Smacking children can never be justified

Smacking children can never be justified

I occasionally used to smack my children, and I feel such absolute shame about it. It happened rarely, and always very lightly — a tap on the leg once in a blue moon. But it was still hitting, and look how I’m already trying to qualify it, to differentiate myself from the women who slap their distressed kids in the street, or from the weirdos who carry some sort of torch for corporal punishment. “Never did me any harm,” they say, not realising that it’s the wrong question, the right one being: “Did it do me any good?”

On a phone-in on the radio last week, a woman said that she’d habitually smacked her daughter, as it was the only thing that “worked”, and thatshe and said daughter, now an adult, had a “wonderful” relationship. I was itching to hear from the daughter, of whom there was no sign; I suspect she’d tell it rather differently. Maybe she’ll hit her mother when she in turn becomes weaker and more helpless. That’s what you do, right, when someone vulnerable is being annoying and you’re stronger than them? Just a tap or two. A light frightener, to help them understand.

To the amazement of absolutely no one, a review of two decades’ research into smacking, involving 69 studies following children over time, found that not only does it not work, but that it makes behaviour worse. The review, published in The Lancet last week, found that physical punishment of children — regardless of race, sex or parenting style — led to increased behavioural problems, particularly aggression and antisocial behaviour, and to zero improvement in “attention, cognitive abilities, relationships with others, reactivity to stress, social behaviour or social competence”.

The paper’s lead author, Dr Anja Heilmann of University College London, said: “Physical punishment is ineffective and harmful, and has no benefits for children and their families. This could not be clearer from the evidence we present.”

The background to all this is the movement, backed by every expert you can think of, including the NSPCC and the Royal College of Paediatrics and Child Health, to ban the physical punishment of children in England and Northern Ireland outright. Smacking is outlawed in Scotland and 62 other countries, with a ban due to take effect in Wales next year.

In England and Northern Ireland the law still says parents are allowed to hit their children if the hitting amounts to “reasonable punishment” and doesn’t leave a bruise or a graze. It means children are the only part of society it is permissible to hit — and, obviously, the ones least able to lodge a complaint about it — and that they do not have the same protection against violence as adults. It is incredible.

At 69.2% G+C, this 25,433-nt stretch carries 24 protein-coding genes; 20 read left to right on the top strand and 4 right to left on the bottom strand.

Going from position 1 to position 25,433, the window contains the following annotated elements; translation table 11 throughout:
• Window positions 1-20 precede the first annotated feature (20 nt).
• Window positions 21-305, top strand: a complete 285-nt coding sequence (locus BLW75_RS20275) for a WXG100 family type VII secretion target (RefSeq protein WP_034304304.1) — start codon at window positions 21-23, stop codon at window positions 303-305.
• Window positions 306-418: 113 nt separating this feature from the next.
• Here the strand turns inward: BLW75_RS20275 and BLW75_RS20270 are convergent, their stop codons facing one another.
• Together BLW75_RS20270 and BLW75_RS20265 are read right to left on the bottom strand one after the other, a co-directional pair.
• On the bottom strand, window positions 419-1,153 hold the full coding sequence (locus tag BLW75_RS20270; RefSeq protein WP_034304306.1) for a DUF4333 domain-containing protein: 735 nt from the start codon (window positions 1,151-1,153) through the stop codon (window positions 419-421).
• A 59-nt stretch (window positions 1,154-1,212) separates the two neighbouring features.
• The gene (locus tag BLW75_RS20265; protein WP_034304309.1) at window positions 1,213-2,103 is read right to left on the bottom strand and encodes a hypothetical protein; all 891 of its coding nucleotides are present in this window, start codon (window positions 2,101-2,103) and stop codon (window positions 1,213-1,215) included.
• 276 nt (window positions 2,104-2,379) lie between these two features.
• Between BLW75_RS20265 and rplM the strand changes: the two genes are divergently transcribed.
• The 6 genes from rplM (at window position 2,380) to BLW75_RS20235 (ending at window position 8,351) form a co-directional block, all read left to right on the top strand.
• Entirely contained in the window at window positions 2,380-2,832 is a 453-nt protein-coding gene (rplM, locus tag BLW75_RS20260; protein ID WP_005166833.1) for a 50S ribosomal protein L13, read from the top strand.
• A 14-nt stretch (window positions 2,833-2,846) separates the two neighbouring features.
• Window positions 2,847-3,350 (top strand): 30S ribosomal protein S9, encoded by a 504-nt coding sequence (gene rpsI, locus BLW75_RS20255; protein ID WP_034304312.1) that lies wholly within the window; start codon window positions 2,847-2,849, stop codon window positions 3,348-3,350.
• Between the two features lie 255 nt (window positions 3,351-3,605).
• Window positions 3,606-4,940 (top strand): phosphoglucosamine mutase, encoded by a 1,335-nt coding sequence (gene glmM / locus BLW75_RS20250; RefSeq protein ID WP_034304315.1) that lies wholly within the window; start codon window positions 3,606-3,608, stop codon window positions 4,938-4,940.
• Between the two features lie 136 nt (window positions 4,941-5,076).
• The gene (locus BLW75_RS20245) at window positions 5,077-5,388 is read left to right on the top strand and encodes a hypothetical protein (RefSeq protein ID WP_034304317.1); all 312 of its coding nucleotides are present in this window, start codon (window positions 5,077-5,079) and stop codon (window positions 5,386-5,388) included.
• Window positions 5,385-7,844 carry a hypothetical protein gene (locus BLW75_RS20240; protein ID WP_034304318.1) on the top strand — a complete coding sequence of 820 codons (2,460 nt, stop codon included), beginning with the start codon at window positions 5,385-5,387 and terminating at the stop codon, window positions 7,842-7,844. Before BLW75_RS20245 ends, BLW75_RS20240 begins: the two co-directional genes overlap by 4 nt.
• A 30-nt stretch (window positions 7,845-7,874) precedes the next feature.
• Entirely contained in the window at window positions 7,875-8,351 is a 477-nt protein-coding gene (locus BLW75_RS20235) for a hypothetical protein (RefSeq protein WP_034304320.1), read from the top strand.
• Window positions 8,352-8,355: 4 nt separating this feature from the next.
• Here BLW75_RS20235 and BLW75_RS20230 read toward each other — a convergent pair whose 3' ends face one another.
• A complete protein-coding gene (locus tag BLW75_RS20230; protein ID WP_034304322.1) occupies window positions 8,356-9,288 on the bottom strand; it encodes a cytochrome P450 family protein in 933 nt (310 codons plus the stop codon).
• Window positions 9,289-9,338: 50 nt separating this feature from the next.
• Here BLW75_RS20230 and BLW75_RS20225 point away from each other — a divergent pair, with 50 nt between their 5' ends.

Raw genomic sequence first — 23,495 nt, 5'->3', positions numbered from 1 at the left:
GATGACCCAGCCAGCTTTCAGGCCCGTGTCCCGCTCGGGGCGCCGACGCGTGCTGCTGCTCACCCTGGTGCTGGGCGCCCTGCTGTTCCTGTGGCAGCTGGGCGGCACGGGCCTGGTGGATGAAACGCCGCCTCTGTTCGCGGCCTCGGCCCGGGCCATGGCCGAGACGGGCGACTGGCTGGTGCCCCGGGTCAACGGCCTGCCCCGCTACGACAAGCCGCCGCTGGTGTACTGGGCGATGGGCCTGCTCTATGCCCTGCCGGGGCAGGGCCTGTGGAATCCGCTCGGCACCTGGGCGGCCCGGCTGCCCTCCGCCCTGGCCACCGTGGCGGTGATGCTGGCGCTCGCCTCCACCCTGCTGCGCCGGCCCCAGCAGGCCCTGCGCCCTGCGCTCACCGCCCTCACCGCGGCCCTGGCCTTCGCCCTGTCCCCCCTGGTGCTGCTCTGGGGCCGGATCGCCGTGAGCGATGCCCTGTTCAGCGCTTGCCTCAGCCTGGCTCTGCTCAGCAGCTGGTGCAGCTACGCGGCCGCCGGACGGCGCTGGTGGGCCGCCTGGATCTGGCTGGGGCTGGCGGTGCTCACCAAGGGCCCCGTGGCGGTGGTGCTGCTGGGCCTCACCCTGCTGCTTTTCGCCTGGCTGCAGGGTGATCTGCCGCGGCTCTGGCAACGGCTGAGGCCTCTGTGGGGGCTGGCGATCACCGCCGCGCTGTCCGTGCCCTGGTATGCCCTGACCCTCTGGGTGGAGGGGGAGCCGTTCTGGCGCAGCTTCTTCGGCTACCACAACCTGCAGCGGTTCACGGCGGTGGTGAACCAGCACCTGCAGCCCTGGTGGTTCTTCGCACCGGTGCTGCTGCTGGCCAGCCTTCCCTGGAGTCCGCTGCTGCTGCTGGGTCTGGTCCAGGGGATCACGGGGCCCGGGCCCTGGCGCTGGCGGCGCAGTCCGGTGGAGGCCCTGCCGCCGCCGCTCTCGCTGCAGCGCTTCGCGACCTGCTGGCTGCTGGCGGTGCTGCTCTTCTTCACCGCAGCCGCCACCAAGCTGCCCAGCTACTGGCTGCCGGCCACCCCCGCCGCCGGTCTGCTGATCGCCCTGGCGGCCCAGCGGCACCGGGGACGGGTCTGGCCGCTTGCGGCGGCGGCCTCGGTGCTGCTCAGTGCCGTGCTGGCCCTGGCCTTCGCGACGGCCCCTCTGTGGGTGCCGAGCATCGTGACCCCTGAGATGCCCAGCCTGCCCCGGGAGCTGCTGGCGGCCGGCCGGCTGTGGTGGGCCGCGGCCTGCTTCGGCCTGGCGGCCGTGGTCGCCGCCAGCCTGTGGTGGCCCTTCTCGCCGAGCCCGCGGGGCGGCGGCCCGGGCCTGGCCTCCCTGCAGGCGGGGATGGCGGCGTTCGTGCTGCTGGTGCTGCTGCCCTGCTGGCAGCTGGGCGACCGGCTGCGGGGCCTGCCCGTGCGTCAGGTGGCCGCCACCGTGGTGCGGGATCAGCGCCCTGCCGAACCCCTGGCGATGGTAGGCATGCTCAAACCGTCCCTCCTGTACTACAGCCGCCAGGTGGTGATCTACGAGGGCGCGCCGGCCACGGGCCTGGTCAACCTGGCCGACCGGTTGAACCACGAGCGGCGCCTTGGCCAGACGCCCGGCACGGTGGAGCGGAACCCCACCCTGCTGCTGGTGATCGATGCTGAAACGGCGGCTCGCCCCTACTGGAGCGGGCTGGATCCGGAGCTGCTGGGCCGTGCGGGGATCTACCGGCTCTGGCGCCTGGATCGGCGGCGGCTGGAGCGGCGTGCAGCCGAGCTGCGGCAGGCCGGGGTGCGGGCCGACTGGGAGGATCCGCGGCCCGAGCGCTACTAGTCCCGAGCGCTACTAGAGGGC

You tell yourself all sorts of things to convince yourself your actions are justified when you’re a parent — I noticed the other week that someone had a book out that advocated showing your children anger, on the basis that it does children no harm to learn that parents have a lot going on and their patience is finite. Both those things are absolutely true, but neither alters the fact that the adult is the adult and the child is the child, and if the adult starts behaving like a child — lashing out, having temper tantrums and sulking — then that is, at best, utterly confusing. I can understand how a parent persuades themselves that their way is the right way. We’ve all done it. You tell yourself what you want to hear and what is comforting to you. It doesn’t mean it’s true.

We all know perfectly well that hitting a child cannot be an expression of love. Teaching a child that smacking them is in fact a caring and thoughtful thing to do, that it’s “for their own good”, is appalling. Smacking is hideous when done in anger, because it’s about loss of control, and hideous done coldly, because then it’s sadistic. Children are small and vulnerable. They look to their parents for protection and love and are bewildered when that love turns to violence. There are no exceptions. Yes, a behaviour may briefly change, but only because the child is miserably frightened of being hit. That’s not a result.

One of the great pleasures of being my age is to see how much more evolved younger people have become about parenting and child-rearing in general, including in the classroom. I really applaud them. When I was young, being “naughty” meant being endlessly punished, which of course led to even more “naughtiness”, often all the way through school and often to the point where a child’s future chances were badly affected.

Teachers nowadays understand that naughtiness can stem from high spirits, high intelligence or, often, unhappiness in disguise, and that there are better tactics than doling out endless punishments and humiliations. (Speaking of humiliation, I have no idea if the naughty step is still a thing, but I hope not: it was a pretty weird concept. “Er, why is that young child crying on the stairs?” “Because he is naughty.”)

None of this means that children’s behaviour can’t be exceptionally challenging, or that parents can’t be driven to the ends of their tethers several times a day. I’d realised how horrible smacking was by the time my third child came along, and used instead to draw a hideous crone with one pointy tooth called Mrs Goggins, show her the drawing and say that if she didn’t behave, Mrs Goggins would come and babysit (“Nooooo! I hate her!”). This wasn’t a brilliant solution either, but that’s because there isn’t one. The best you can do is to try with all your might to be the adult.